Coping with Crushing CritiquesPosted: September 19, 2013
I couldn’t believe what I was hearing. While the other comments on this section of my novel-in-progress had been filled with compliments, this reader hated what I had written. No goals, no point, desultory, she said. (I had to look that word up later. It means sluggish, pointless, marked by a lack of progress). The heroine is too whiny, she said, and the problems aren’t bad enough to care.
Seriously? But the others thought it was great. I thought it was great. We’re two-thirds of the way through the book. It’s too late to change anything. Isn’t it?
It’s a good thing we have a rule that the person whose work is being critiqued must remain silent. You can’t argue or defend your work. You just listen.
The tough critic handed me my pages covered with notes. My first reaction was: she’s crazy. She doesn’t understand what I’m doing. She’s just being mean. She’s been to too many workshops.
The next day, when I spread the critiques across my desk, opened the file on my computer and got ready to revise, I discovered that the harsh critique was the one I used the most. All those compliments and smiley faces felt good, but they didn’t give me anything to work with. The penciled criticisms scrawled all over the margins offered something to think about. Taking them one at a time, I saw what my friend was trying to tell me. I made some changes, not as many as she wanted, but I did make changes, and I think the story is stronger for them.
There will be more crushing critiques before this novel is done. They will hurt. They will make me mad. They will force me to tear into sections of the book I thought were finished. But better now than when it’s in the hands of a publisher. Better now than not at all, leaving me to hear it from unhappy readers and reviewers.
Critiques are hard, but they’re necessary. We absolutely cannot view our own work the way the reader will. It’s sort of like the physical therapy I’m having on my injured elbow these days. It hurts. I dread these sessions. But I know I have to go through the pain to make my elbow strong and fully functional. And I need to go through the pain of having someone else read my book and tell me what they don’t like or don’t understand so I can fix it and make it the best book it can be.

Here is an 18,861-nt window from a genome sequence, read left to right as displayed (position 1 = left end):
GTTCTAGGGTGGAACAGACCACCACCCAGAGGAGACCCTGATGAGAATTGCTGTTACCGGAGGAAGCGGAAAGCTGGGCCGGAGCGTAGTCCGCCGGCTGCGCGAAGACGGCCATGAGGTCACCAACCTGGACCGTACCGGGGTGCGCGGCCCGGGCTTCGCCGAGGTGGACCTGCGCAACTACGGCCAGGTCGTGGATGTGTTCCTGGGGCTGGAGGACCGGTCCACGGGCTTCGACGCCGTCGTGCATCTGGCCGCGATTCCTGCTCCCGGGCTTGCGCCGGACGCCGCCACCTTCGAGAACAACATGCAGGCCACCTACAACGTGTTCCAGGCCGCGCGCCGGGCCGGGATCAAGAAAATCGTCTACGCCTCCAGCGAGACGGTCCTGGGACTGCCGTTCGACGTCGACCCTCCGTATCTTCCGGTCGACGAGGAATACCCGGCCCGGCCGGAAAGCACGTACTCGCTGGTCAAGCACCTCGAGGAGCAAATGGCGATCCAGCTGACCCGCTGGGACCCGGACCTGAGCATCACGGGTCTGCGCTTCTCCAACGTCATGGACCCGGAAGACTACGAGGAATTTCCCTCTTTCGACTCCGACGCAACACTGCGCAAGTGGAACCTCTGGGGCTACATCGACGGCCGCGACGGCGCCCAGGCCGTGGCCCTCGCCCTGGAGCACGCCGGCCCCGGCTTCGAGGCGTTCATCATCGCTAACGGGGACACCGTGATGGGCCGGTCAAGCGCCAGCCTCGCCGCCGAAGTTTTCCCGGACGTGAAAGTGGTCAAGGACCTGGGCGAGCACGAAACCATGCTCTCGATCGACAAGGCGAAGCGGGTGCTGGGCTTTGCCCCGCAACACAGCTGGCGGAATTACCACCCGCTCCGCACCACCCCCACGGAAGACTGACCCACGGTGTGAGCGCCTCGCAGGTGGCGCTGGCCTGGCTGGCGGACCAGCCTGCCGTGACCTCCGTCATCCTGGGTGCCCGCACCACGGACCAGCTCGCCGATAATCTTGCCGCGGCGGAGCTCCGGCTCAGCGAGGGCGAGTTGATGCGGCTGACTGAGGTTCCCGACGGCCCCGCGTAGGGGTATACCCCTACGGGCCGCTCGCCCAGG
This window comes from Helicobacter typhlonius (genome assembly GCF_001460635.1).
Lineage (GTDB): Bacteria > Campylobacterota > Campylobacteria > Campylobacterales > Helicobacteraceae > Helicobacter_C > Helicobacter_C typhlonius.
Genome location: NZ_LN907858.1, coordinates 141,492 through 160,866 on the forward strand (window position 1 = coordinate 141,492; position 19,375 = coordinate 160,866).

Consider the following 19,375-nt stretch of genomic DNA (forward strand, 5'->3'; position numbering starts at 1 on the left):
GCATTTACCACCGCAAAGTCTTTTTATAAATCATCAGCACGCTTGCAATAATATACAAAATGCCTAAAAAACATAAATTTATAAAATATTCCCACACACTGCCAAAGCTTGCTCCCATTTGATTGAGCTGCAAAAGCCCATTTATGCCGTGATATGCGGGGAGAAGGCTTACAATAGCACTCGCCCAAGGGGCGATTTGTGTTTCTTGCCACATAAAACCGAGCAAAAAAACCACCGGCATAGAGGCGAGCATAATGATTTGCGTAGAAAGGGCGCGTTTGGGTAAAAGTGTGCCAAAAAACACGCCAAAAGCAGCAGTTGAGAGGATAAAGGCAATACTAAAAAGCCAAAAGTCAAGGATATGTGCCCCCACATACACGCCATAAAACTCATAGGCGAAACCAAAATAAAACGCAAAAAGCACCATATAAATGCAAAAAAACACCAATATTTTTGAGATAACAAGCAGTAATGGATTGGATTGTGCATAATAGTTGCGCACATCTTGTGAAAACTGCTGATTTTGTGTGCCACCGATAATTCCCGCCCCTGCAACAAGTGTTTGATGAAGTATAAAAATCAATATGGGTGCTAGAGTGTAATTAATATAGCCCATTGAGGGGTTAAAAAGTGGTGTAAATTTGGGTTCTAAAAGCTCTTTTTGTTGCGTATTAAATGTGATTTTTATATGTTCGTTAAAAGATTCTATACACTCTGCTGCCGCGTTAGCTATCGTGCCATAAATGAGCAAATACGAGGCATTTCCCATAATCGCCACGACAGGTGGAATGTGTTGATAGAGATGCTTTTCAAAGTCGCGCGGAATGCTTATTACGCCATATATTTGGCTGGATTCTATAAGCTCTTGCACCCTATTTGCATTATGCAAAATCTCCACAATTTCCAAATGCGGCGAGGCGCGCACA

When I was in grad school, my mentor used to give me manuscripts so marked up with his comments that I couldn’t see my own words. I cursed and cried and threatened to quit. Every time. But I had to do the rewrite. I wanted my MFA degree. So I got to work, and it made my writing stronger.
So how do you handle a tough critique? You nod, take notes and put it away. Let it simmer. Let the initial pain subside. Cuss a little. Cry if you need to. Then take the comments one at a time and consider them. If one person in a group says something negative that nobody else agrees with, maybe they’re wrong. If only one person finds a passage confusing, maybe they’re idiots. You’re welcome to ignore their comments. It’s your story. But maybe there’s some wisdom to what they’re saying. Maybe it is a little confusing. Maybe that character is a bit whiny and self-centered. Maybe that clever dialogue is not moving the plot along. Maybe it is desultory. But now you have a chance to reconsider what you wrote. You have a chance to fix it. Now you can thank your friend for making you a better writer.
Finding the right people to critique your work isn’t easy. I have been in other groups that weren’t nearly as helpful. You need to have similar skills and goals. A year ago this month, I was having dinner with two friends before a meeting of our local Willamette Writers chapter. We discovered we were all looking for a critique group. We looked at each other and said, hey, let’s form our own. We started meeting every other Tuesday at the library. We soon added another friend. Our critiques are tough, a lot like my physical therapy sessions. I come out needing a drink. But at every meeting they save me from my mistakes, mistakes I would never have seen on my own.
If you’re writing articles, you probably won’t have time for critiques, but in creative writing, it’s essential to have someone else read your work. You can’t see your own words the way a reader will.
You can’t critique what isn’t written.
So now go write.